The Julian Assange Indictment and Freedom of the Press

Last month the Justice Department announced a superseding indictment of Julian Assange, the founder of Wikileaks, charging him with multiple violations of the Espionage Act for soliciting and disclosing classified materials. The case has raised concerns over whether the government might apply the same prosecution theories to mainstream journalists who obtain and publish classified information. Although prosecutors are unlikely to go there, the Assange indictment highlights how much we rely on prosecutorial discretion to contain the sweeping and potentially troubling reach of certain criminal statutes. In an age where faith in the sound exercise of that discretion is eroding, prosecutors simply saying “we wouldn’t do that” may cease to be a satisfactory answer.

Julian Assange

Julian Assange

The Assange Indictment

In 2010 Julian Assange received hundreds of thousands of classified documents from Chelsea Manning, then known as Bradley Manning, who worked as an intelligence analyst for the army. Manning unlawfully sent Assange materials related to the U.S. wars in Iraq and Afghanistan and the detention facility at Guantanamo Bay, as well as thousands of classified State Department cables. Assange released the documents on Wikileaks during 2010 and 2011. It was one of the largest breaches of classified information in U.S. history.

In 2013 Manning was convicted of multiple felonies, including espionage. It appeared Assange would not be prosecuted. But this past April the Justice Department unveiled a sealed indictment charging Assange based on his dealings with Manning. Initially Assange was charged only with conspiracy to violate the Computer Fraud and Abuse Act, for helping Manning try to crack a computer password in order to hack into additional classified files. That effort was unsuccessful, but Assange was charged with conspiracy for taking part in the attempted hacking with Manning.

That initial indictment of Assange generally met with cautious approval from the media because DOJ had not charged him for obtaining or publishing any of the leaked materials. But on May 23, the Justice Department returned a superseding indictment. The new 18-count indictment includes multiple charges that Assange violated the Espionage Act by encouraging Manning to obtain classified information and leak it to Assange. It also charges Assange with three Espionage Act violations for publishing classified materials that revealed the identities of confidential sources who had helped the United States, including Afghans, Iraqis, journalists, human rights advocates, and religious leaders. The government alleges that by publishing that information, Assange knowingly placed those sources in grave danger.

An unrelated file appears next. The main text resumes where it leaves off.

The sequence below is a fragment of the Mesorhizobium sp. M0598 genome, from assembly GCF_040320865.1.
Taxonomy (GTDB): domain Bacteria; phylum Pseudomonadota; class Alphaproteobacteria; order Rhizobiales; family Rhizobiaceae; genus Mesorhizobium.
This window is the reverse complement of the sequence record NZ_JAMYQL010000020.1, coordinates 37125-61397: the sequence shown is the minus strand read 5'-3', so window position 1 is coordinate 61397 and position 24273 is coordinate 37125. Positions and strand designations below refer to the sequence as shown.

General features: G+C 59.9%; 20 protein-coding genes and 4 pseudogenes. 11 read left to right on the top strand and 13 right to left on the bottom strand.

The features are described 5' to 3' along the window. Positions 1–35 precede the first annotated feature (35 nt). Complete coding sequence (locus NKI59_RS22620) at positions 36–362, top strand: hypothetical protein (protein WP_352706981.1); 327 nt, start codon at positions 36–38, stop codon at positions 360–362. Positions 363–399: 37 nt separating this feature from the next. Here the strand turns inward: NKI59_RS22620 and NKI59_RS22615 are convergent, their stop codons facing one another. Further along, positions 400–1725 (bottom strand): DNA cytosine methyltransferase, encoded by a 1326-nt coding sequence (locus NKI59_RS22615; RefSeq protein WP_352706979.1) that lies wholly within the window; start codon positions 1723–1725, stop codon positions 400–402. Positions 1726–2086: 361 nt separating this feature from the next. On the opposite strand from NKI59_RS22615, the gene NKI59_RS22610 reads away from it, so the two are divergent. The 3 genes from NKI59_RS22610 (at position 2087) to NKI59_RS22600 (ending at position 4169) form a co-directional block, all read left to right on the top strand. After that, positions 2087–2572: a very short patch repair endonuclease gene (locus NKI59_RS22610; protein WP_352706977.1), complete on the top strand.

The superseding indictment has caused great concern in the journalism community. National security reporters routinely receive and publish classified information, and may encourage sources to provide them with that information. What would prevent the Justice Department from applying the same legal theories used in the Assange case to prosecute a more mainstream journalist at the Washington Post or New York Times? The answer may be: legally, not much.

The Espionage Act

The Espionage Act, 18 U.S.C. 793, is a World War I-era law that prohibits obtaining or disclosing national security information with the intent or reason to believe it could be used to harm the United States or benefit a foreign nation. Several sections of the statute apply to those who are authorized to have the information but then improperly disclose it to others. These are the sections that may be used to prosecute those who leak classified information to a reporter. Most of the charges against Assange allege that he violated these sections by aiding and abetting or conspiring with Manning to have her leak the information to Assange.

Section 793(e) of the Act applies to those who are not otherwise authorized to have the information but obtain it and then transmit or communicate it to others also not authorized to have it. This is the section that potentially could apply to a journalist who receives a leak of classified information and then publishes it so others can read it. Assange is charged under this section for publishing only the materials that revealed the identities of confidential intelligence sources. He is not charged for publishing any of the hundreds of thousands of other documents he received from Manning and posted on Wikileaks.

The Espionage Act and the Press